Independent Student Newspaper Since 1969

The Badger Herald

Independent Student Newspaper Since 1969

The Badger Herald

Independent Student Newspaper Since 1969

The Badger Herald


Fork in the Road: Peter Bjorn and John

Sweden is so underrated in spite of all its creative outpourings and innovations. The Swedes have introduced the Nobel Prize, dynamite, loads of death metal, ’70s pop-group ABBA and, of course, indie-rock trio Peter Bjorn and John.

This trio’s hit “Young Folks” exploded onto the American indie-rock scene in 2006. Catchy and mellow, it quickly got stuck in our heads and on our lips, making a few of us painfully aware of our own inability to whistle.

But Peter Bjorn and John were not content to settle on being a one-hit wonder. The trio has since released three more albums. In addition, front man Peter Mor?n has also recorded two solo albums of his own, one in English and the other in Swedish.


Clearly, its time in the limelight did not detract the band from its larger artistic vision, as it has remained highly productive and is always eager for new creative ventures.

The group is currently in Europe touring with its new set of songs, and it will be coming to the States shortly. It stops in Madison on August 26th for a free show in front of the Majestic.

It also has plans to continue touring in South America, Australia and Asia.

Its latest album, Gimme Some, was released this March. The album was written over the course of a year, though the band spent only about a month in the actual recording process.

It’s a bit of a departure from prior albums in many ways. For one, in the making of this album, the group shied away from the use of synthesizers and excess instrumentation.

“The foremost idea was to get back to basics,” Mor?n said in a phone interview with The Badger Herald.

“We just wanted to reflect the sound of the live band and try to record most of the songs live,” he said.

Consequently, the group did without strings, brass and keyboards this time around. It kept it simple with the standard guitar, bass and drums. This has created a marked difference between this album and its predecessor, the highly experimental Living Thing.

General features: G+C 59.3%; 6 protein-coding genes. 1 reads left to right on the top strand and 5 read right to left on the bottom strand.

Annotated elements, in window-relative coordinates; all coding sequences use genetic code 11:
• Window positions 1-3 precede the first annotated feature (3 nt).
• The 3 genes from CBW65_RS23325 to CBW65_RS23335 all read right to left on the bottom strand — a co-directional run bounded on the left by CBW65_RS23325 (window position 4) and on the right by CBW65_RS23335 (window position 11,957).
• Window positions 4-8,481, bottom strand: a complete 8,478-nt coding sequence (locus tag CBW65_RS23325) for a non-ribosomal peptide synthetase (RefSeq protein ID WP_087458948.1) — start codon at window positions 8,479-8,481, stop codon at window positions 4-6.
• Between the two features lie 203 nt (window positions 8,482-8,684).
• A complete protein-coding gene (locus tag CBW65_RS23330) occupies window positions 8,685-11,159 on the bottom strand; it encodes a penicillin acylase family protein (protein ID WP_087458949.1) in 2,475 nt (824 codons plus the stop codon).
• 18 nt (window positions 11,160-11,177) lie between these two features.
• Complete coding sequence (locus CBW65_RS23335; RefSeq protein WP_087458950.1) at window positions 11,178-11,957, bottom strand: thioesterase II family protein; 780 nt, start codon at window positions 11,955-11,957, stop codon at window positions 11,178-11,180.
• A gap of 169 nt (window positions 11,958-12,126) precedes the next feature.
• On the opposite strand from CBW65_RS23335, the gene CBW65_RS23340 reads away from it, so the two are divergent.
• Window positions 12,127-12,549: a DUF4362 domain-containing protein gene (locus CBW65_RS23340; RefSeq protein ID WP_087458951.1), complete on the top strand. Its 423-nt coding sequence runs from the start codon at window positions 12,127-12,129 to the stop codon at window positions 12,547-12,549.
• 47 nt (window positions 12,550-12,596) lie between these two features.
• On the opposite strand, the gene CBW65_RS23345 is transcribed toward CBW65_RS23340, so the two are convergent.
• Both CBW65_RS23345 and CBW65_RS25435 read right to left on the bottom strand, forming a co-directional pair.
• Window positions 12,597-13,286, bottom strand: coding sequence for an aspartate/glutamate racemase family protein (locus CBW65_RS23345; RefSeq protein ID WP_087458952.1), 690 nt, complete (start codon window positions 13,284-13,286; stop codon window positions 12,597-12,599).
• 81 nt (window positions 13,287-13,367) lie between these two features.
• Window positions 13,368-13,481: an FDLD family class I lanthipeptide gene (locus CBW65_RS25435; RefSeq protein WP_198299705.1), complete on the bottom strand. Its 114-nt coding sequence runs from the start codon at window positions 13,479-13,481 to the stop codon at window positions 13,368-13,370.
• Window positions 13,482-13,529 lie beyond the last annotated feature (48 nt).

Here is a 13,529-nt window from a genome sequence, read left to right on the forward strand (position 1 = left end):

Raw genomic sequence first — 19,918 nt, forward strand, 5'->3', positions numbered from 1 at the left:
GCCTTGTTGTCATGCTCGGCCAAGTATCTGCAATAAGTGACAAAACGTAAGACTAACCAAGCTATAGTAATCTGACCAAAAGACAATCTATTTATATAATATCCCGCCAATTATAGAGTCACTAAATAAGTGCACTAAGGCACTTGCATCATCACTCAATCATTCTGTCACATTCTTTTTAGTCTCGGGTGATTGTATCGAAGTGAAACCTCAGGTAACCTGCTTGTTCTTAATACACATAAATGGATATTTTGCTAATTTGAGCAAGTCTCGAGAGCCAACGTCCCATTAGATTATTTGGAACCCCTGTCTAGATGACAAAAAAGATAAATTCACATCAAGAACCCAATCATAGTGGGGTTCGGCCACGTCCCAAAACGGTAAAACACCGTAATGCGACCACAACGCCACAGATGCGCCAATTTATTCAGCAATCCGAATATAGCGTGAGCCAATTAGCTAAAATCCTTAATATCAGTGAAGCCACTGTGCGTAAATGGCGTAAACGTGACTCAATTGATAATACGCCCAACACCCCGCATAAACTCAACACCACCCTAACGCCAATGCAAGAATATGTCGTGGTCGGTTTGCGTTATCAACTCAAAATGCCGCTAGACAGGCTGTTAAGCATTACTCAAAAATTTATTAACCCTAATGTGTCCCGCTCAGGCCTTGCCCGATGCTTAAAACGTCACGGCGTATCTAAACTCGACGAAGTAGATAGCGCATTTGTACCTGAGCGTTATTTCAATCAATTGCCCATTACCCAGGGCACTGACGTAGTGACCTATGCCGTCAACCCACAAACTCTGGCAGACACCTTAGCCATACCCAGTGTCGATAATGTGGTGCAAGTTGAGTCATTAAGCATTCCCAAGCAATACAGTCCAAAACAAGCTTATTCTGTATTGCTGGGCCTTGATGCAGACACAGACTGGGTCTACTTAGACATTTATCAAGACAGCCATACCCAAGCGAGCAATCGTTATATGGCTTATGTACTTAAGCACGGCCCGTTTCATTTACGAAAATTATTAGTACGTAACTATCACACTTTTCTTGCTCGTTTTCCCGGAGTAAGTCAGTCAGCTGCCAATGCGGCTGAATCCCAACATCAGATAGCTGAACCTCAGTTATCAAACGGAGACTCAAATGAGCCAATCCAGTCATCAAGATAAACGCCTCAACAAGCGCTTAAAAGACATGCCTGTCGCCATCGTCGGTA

They drew inspiration from a wide variety of artists and genres, including rockabilly, pop, indie, new wave, punk and shoegaze. This diversity in inspiration led to a unique sound despite the limited instrumentation.

But rock ‘n’ roll, pure and simple, is the most clearly recognizable element. The songs are upbeat, rhythm-driven and carefree, often with a bit of a Lennon-esque flair.

This album is unique for the band in another respect: This was the first time it used an outside producer while recording. Mor?n notes that this addition helped the band’s creative flow.

“It was really nice to get some fresh insight … especially since we were working more as a live band,” he said regarding the experience.

He also said the group tries to create a balance between old and new songs in its shows, offering something for new and long-time fans alike.

The band has rearranged some of its older tunes to fit its new live instrumentation, which is likely to create another interesting element for long-time fans.

Hearing simpler arrangements of older, experimental tracks like “Blue Period Picasso” and others is sure to be a pretty unique experience for all concert-goers.

Given that their new record is so focused on a live sound, crowds can expect an exciting show in August. Mor?n is very pleased with how the album is faring in concert.

“I definitely think this is the album that is working best in the live shows compared to most of the records we had made – and that was the plan.”

Peter Bjorn and John will play in front of the Majestic Theatre on 115 King Street on August 26th. The show is free and open to all ages, and it begins at 7 p.m. For more information, visit

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